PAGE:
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Campus Media Response: Intrusive Airport Security at Home is the Inevitable Price of Weakness Abroad

The Editorial Board of the The Alligator at the University of Florida expressestypical American outrage over the new intrusive security at airports:

The main question Americans face is not one of ultimate safety — as the Yemen-originated printer bombs did not have to pass through an intrusive pat down — but rather: How many civil liberties are we willing to relinquish for the government to tell us we’re finally safe?

We strongly recognize that the threat of terrorism is ever-present as the series of printer bombs has shown us, but we also agree that TSA’s pat-down procedures and virtually strip searching full-body scans do little if anything to solve terrorism’s increasingly intelligent methods….

Stand up for your rights, Gators. Sexual assault should not be a requirement for flying. Or you can always report those dissidents who want to keep their civil liberties for thoughtcrime.

Whether or not the TSA’s enhanced security measures are genuine violations of civil liberty, it is clear that they are an affront to civilized dignity. But travelers genuinely concerned about these measures should think seriously about what has brought us to the point of having to endure them.

It has been more than nine years since the attacks of 9/11, but it is not clear that we are any safer from the threat of an Islamic terrorist attack. A recent series of successful or attempted terrorist attacks—the Fort Hood massacre, the “underwear” Christmas bomber, the Times Square Bomber, and most recently, a would-be bomber in Portland captured by an FBI sting over Thanksgiving—demonstrate that the enemies of the United States have not lost their motivation to attack. What would the critics of the TSA have us do to oppose this threat?

Typically, the liberal critics who lament alleged infringements on domestic civil liberties—whether in the form of intrusive airport security, or warrantless wiretaps, or profiling—are the same critics who have urged the United States to show restraint in its war against Islamic totalitarian states and their proxies. But it is precisely our restraint abroad that necessitates intrusion into the lives of American citizens at home.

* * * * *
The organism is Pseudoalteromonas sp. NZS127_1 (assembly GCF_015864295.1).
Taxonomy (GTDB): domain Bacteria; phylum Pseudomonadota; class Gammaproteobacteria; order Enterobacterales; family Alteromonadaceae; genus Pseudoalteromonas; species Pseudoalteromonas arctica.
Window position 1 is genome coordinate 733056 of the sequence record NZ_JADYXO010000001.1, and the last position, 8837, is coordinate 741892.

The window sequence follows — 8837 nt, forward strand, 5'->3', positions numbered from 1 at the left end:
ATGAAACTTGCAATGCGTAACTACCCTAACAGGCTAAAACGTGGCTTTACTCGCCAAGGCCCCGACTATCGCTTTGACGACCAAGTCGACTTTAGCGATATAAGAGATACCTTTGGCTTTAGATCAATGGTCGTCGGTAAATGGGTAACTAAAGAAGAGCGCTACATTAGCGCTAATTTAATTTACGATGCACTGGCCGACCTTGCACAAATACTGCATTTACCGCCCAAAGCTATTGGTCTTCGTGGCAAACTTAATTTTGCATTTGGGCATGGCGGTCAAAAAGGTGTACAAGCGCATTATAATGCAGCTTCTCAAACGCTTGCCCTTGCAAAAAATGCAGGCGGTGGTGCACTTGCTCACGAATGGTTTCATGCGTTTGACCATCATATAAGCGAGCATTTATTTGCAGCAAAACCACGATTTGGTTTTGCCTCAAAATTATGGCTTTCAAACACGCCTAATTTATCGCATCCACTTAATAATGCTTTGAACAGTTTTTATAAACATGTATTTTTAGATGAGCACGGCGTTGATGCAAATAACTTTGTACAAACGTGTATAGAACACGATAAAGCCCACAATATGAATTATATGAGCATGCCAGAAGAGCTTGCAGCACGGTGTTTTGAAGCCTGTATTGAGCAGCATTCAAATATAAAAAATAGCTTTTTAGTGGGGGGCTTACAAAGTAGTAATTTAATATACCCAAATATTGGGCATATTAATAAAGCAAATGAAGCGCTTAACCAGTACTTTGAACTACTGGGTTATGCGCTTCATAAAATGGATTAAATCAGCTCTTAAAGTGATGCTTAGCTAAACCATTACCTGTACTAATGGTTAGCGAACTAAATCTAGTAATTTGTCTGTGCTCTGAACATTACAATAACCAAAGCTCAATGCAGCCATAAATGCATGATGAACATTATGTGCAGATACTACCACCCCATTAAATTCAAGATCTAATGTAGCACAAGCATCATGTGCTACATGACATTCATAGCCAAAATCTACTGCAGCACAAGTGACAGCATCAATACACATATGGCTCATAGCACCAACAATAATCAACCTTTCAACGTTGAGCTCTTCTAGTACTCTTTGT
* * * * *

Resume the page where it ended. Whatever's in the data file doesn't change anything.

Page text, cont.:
Some may find it difficult to believe that our wars in the Middle East have been inhibited. But the war against Islamic totalitarianism (the ideology espoused by terrorist groups like al-Qaeda) has now dragged on for nine years, nearly twice the length of World War II. Yet the enemy we face is far weaker than Nazi Germany or Imperial Japan. Why is it that a comparatively weaker enemy continues to threaten us?

During World War II, Americans accepted restrictions at home as part of a concerted war effort which they knew was undertaken to ensure overwhelming defeat of our enemies in a short period of time. Today’s drawn-out, relatively low-intensity conflict with insurgents in Afghanistan is the equivalent of fighting a guerilla war against Fascist Italy while ignoring Germany. The longer we ignore the political and spiritual center of Islamic totalitarianism in Iran (to name just one prominent example), the longer this war will drag on, the more emboldened terrorists will become, and the more we will face the prospect of living our lives under permanent domestic lockdown.

The choice is either-or: either we identify our enemies explicitly and fight a war abroad fought in a manner to bring about decisive victory, or we allow our home to become both a target and a prison. As Felipe Sediles argued in the pages of The Undercurrent four years ago,

In order to end the threat of future attacks and to delimit the life and scope of new police-state powers, we must therefore demand a war declaration, not further open-ended law-enforcement measures. Rather than worrying about how and when we place individual terrorists on trial, Congress must place regimes who support terrorists “on trial,” declare them to be enemies of the United States, and demand their unconditional surrender as the objective of war. . . . [I]f we are to protect our liberty from an unlimited, ever-encroaching police-state–and from foreign enemies who would impose their own police state on us–nothing short of a clear, confident declaration of war will suffice.

Image from Wikimedia Commons

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Valery Publius is the pen name of a teacher living in the American South.